Ferguson police chief’s apology ‘too little, too late’

Police Chief Thomas Jackson’s address was meant as a sincere way to engage with members of the Ferguson community. Many critics saw it differently.

Ferguson Police Chief Thomas Jackson apologized Thursday morning to the parents of Michael Brown and to peaceful protestors.

The video, in which Jackson reads a statement from a piece of paper, can be added to the growing list of PR mistakes the Missouri city and its police force have made since the Aug. 9 shooting death of Brown by Ferguson police officer Darren Wilson.

Ferguson Police Chief Tom Jackson’s Urgent Announcement from Devin James Group on Vimeo.

The Devin James Group, a PR firm recently hired to help the city repair its image, released the video to CNN, where it quickly made its rounds on both traditional and social media channels.

In the video, Jackson was out of uniform and said the following:

As chief of police and as a resident, I want to be part of that conversation. I also want to be part of the solution. But before we can engage in further discussion on the broader issues, I think it’s important that we address the central issue that brought us here today: That’s the death of Michael Brown.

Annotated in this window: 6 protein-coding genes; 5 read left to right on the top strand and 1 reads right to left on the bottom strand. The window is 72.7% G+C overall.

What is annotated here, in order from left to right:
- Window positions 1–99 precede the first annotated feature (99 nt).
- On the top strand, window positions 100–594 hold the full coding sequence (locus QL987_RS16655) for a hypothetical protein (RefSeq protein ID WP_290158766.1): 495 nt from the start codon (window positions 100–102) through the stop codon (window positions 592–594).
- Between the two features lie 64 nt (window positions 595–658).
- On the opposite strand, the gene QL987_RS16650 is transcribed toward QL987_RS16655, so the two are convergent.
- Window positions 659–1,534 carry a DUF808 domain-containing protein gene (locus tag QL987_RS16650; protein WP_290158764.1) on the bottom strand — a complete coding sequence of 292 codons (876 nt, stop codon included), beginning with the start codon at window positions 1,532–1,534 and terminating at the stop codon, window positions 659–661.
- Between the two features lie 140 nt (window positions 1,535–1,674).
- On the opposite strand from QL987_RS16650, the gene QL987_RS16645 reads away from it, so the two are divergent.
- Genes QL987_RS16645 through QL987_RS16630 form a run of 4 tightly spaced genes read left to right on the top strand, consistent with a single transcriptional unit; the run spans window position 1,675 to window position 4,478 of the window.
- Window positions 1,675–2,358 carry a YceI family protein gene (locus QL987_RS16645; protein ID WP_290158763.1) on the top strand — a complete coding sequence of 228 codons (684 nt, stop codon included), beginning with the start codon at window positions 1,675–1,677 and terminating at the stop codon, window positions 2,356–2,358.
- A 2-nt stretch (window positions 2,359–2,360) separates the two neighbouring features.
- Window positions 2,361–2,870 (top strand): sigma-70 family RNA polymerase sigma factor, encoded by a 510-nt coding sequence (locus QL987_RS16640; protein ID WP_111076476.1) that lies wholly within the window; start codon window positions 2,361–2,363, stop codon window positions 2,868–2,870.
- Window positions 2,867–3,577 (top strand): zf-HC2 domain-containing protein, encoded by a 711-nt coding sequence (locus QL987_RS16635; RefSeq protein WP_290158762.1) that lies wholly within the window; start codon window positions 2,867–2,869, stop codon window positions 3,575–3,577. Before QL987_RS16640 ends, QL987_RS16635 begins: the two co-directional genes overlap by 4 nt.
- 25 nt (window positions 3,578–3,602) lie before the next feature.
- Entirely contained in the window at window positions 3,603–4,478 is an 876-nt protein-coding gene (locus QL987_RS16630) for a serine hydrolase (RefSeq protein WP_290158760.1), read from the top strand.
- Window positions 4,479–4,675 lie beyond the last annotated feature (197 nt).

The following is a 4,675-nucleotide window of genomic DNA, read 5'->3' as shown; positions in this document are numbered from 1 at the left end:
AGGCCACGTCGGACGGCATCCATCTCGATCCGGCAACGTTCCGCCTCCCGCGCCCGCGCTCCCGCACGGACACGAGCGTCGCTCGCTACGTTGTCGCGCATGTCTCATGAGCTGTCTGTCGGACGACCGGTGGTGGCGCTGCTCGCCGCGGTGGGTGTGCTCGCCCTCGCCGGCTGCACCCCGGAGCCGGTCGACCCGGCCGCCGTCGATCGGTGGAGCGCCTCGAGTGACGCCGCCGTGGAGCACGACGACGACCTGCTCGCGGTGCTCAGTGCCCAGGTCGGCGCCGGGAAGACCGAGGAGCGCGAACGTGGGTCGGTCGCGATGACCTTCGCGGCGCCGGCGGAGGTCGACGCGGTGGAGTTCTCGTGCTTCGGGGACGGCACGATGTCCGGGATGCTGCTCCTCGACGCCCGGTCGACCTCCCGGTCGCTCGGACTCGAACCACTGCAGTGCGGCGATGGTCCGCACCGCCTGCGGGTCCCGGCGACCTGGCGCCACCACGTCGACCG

I want to say this to the Brown family: No one who has not experienced the loss of a child can understand what you are feeling. I’m truly sorry for the loss of your son. I’m also sorry that it took so long to remove Michael from the street.

Jackson continues to apologize, or over-apologize—he says the word “sorry” five times and “apologize” once. He closes by saying:

As a community, a city, and a nation, we have real problems to solve. Not just in Ferguson, but the entire region and beyond. For any mistakes I have made, I take full responsibility. It’s an honor to serve the city of Ferguson and the people who live there. I look forward to working with you in the future to solve our problems. And once again, I deeply apologize to the Brown family.

The Rev. Al Sharpton, who spoke at a press conference Thursday at the National Press Club in Washington, D.C., said the apology was “a little insensitive” as well as “too little, too late.”

“Whether they wear blue jeans or blue uniforms, criminals must be held accountable,” Sharpton said.

Reactions on Twitter echoed Sharpton’s statements, as many wondered why Jackson waited weeks to make a formal apology:

Others pointed out that the apology didn’t offer any plans for the department to change in light of recent events. As many critics are calling for Wilson’s—and even Jackson’s—resignations, omitting a plan of action did nothing to help Jackson’s reputation.

The apology came on the heels of St. Louis County Police Chief Jon Belmar’s statement addressed to the St. Louis County Police Board of Commissioners on Wednesday, in which he seemingly refused to take responsibility for Brown’s death.

“At the end of the day, we didn’t kill anyone because of our actions or seriously injure someone,” he said.

Though Belmar said Brown’s body should have been moved more quickly and that officers with scopes mounted on rifles atop armored trucks probably provoked the crowd, he defended other tactics that officers used against Ferguson protestors, including the use of tear gas.


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